The most glossaries of watch terms describes a tourbillon (/tʊərˈbɪljən/; French: [tuʁbijɔ̃] "whirlwind") as a device in a mechanical watch that eliminates timekeeping errors caused by gravity, that is, compensating for the slight difference in the rates at which a watch runs in the horizontal and vertical positions. It was invented and patented by he French-Swiss watchmaker Abraham-Louis Breguet on June 26, 1801. Originally an attempt to improve accuracy, tourbillons are still included in some expensive modern watches as a novelty and demonstration of watchmaking virtuosity. The mechanism is usually exposed on the watch's face to show it off.

How does it work?

In a standard mechanical watch, the escapement is fixed, in models that are equipped with a tourbillon, the entire escapement is housed in a rotating cage, and the whole assembly is constantly moving, including balance wheel, escape wheel, and pallet fork (anchor); so that the effect of gravity cancels out when the escapement is rotated 180°. That means no matter what position the watch is in, those timing variations are essentially canceled out. The rate of rotation varies per design but has generally become standardized at one rotation per minute.


Double-axis tourbillon

The double axis tourbillon was invented and patented in January 1977 by Anthony Randall. Later, in 1978, Richard Good constructed the first working model

As it can be understood from its name, the characteristic of this tourbillon is that it turns around two axes, both of which rotate once per minute. The whole tourbillon is powered by a special constant-force mechanism, called a remontoire. Thomas Prescher invented the constant-force mechanism to equalize the effects of a wound and unwound mainspring, friction, and gravitation. Thereby even force is always supplied to the oscillation regulating system of the double-axis tourbillon.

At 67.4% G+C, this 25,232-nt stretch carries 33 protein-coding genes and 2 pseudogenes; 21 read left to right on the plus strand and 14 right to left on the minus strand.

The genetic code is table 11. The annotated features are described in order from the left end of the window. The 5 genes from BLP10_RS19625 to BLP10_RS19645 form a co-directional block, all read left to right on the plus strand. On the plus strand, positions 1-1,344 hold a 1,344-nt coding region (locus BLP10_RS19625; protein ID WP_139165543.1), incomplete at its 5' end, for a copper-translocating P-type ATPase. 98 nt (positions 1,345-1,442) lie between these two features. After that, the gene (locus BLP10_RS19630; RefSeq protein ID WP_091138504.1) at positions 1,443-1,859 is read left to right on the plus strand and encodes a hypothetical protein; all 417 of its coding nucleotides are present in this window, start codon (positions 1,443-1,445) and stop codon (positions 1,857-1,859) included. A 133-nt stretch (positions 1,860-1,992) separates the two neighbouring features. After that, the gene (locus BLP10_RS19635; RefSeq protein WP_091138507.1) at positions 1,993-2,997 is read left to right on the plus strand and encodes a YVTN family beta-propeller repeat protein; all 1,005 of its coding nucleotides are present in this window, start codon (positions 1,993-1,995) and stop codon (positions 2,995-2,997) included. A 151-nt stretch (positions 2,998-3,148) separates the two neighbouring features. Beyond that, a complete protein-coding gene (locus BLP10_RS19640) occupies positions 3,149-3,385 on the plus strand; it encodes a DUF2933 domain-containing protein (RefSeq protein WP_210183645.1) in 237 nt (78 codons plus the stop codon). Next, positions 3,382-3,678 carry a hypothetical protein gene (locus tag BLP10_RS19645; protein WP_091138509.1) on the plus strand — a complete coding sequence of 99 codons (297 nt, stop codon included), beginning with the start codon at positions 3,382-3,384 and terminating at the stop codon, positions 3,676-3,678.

Double and quadruple tourbillons

Robert Greubel and Stephen Forsey launched the brand Greubel Forsey in 2004 with the introduction of their Double Tourbillon 30° (DT30). Both men had been working together since 1992 at Renaud & Papi, where they developed complicated watch movements. The Double Tourbillon 30° features one tourbillon carriage rotating once per minute and inclined at 30°, inside another carriage which is rotating every four minutes.

In 2005, Greubel Forsey presented their Quadruple Tourbillon à Différentiel (QDT), using two double-tourbillons working independently. A spherical differential connects the four rotating carriages, distributing torque between two wheels rotating at different speeds.

Triple-axis tourbillon

The independent watchmaker Aaron Becsei, from Bexei Watches, invented the world’s unique tri-axial tourbillon movement for wristwatch with traditional jewel bearings only in 2007. The Primus wristwatch was presented at the Baselworld 2008 in Basel, Switzerland. In the three axis tourbillon movement, the 3rd (external) cage has a unique form which provides the possibility of using jewel bearings everywhere, instead of ball-bearings. This is a unique solution at this size and level of complication.

Flying tourbillon

Rather than being supported by a bridge, or cock, at both the top and bottom, the flying tourbillon is cantilevered, being only supported from one side. The first flying tourbillon was designed by Alfred Helwig, instructor at the German School of Watchmaking, in 1920.